I didn’t look forward to more time without a washer, so I called Whirlpool yet again. Identity confirmation, menu options, and half an hour on hold later, I asked a real live person if Whirlpool could simply replace the machine. That person politely said no. That’s not how they do things. By this time, I was getting a pretty good idea of how they did things.

Two days later, being the curious and moderately impatient type, I went to the online Whirlpool parts store to check to see if I could anticipate when the needed parts might be available. The control board was indeed listed as “special order,” and it cost $541.43. The tub was priced at $396.15. Those costs made me wonder again why Whirlpool simply wouldn’t replace the washer. The parts alone together cost $937.58, and then there was the unknown cost of the repair service on top of that. The whole washer only cost me $749. Ah, I thought. This will convince them.

So, I found a form online and emailed the Whirlpool customer disservice office. I did not want to go through the telephone experience again. In “500 words or less,” I explained how not only were one of the two needed parts not readily available, both together would cost Whirlpool more than a new washer. Why just not replace it? It would save them money. Tomorrow, if possible, please.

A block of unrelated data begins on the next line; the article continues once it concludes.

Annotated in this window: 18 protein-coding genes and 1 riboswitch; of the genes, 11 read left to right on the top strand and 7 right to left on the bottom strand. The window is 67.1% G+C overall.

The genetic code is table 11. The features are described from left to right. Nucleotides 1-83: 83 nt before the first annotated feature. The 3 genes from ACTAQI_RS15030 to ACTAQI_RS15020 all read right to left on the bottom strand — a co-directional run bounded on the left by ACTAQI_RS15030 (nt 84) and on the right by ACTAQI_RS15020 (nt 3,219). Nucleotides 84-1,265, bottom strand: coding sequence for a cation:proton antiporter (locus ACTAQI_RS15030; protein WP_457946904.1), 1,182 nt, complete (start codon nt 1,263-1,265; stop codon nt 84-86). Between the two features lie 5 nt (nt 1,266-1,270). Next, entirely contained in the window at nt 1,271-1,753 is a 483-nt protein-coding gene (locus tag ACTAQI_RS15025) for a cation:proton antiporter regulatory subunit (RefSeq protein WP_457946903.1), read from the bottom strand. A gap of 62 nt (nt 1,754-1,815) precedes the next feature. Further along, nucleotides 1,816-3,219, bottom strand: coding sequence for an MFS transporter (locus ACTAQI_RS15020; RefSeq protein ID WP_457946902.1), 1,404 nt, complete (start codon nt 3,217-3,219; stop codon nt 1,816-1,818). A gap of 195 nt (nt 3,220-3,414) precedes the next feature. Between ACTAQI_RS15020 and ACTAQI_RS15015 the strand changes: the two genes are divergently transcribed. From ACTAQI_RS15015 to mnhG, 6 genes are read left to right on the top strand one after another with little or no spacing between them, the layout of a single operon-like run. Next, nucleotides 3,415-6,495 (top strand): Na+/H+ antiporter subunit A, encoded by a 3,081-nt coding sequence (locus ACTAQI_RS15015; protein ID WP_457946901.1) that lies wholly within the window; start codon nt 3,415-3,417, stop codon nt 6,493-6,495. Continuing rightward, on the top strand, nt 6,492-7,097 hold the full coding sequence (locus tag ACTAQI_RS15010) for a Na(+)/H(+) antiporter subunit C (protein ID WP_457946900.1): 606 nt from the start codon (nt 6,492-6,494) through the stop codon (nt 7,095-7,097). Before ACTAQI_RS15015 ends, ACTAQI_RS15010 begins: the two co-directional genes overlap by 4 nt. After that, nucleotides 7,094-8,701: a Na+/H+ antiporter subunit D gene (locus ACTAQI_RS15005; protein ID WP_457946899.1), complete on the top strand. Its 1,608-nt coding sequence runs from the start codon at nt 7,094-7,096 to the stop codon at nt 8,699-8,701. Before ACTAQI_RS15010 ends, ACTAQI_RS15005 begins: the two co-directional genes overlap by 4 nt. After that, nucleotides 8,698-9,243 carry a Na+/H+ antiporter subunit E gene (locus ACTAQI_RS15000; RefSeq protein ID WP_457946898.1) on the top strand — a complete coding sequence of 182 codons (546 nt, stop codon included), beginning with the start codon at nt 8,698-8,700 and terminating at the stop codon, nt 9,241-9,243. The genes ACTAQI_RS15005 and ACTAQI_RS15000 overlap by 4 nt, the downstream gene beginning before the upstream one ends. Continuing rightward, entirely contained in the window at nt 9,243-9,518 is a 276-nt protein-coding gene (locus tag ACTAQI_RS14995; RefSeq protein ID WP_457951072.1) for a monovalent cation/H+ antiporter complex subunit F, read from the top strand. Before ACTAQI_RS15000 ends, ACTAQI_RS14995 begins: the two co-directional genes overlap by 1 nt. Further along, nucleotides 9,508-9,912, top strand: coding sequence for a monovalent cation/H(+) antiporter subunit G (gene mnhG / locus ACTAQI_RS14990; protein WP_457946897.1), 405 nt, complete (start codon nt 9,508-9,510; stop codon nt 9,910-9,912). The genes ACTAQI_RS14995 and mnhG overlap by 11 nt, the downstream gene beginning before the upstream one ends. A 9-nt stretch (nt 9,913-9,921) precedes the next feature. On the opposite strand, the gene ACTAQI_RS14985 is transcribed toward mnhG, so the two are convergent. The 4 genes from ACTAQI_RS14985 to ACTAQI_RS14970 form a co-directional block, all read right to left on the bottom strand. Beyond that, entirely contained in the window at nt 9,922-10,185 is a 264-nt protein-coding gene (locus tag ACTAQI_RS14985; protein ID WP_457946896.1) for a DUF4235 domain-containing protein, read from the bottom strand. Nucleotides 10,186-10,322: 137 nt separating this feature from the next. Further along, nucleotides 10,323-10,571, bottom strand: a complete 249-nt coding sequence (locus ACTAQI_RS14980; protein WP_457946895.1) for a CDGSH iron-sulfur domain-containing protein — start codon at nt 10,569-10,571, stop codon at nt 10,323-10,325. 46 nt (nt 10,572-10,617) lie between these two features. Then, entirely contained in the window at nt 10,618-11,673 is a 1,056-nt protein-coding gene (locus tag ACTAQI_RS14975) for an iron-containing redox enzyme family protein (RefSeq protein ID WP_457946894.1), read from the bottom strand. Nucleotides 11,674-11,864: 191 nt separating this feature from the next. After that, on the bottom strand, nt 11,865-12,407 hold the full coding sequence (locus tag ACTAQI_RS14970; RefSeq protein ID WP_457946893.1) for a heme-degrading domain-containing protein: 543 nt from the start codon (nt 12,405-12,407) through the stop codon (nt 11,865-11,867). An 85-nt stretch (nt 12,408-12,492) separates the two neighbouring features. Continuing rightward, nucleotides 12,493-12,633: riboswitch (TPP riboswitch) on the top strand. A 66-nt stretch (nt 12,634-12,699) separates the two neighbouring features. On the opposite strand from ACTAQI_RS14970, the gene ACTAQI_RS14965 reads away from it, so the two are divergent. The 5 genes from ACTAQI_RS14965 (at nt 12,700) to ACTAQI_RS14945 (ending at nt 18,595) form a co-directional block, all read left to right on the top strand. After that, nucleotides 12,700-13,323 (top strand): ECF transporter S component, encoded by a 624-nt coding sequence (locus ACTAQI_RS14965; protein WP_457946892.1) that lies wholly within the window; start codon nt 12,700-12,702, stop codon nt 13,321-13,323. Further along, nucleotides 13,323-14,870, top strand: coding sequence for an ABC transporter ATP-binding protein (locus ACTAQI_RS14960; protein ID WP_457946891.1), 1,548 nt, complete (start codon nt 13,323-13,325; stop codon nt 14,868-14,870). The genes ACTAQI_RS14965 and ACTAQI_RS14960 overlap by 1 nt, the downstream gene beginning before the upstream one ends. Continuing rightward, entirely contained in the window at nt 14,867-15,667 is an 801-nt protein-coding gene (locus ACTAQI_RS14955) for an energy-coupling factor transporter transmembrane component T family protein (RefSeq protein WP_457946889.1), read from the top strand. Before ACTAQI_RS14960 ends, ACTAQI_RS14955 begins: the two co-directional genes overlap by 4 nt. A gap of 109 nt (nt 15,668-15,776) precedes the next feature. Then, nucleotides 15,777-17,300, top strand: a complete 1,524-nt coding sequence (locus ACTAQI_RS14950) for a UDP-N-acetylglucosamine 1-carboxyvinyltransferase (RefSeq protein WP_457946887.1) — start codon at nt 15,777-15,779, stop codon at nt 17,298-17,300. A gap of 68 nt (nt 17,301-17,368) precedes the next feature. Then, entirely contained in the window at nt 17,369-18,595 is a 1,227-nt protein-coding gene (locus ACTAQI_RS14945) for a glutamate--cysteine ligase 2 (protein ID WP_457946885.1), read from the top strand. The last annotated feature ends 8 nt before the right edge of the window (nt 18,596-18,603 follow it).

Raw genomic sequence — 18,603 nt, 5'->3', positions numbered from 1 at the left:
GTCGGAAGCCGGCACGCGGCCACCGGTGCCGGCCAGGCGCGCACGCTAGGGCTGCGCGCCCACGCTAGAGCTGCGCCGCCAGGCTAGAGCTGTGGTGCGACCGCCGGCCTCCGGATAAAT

Surprisingly, they emailed me back the next day, on the 22nd. They reasserted that their warranty is for repair, not replacement. Apparently cost and customer satisfaction play no parts in this at all. Okay, fine. I’ll wait. I went to the department store and bought more underwear.

Unfortunately, I’m really not very good at waiting for others to do their jobs properly, so I went to the online parts store again to see if I could find an update on availability. I did. As of yesterday, the control board is “in stock,” and the price has dropped to $440.12. The tub, on the other hand, is no longer available and there is no replacement for it. I wonder if I should call Whirlpool again to explain that without this part, the machine is no longer repairable. I don’t know. Maybe the service company can find one somewhere. I’ve got enough new underwear for a few more days.

%d bloggers like this: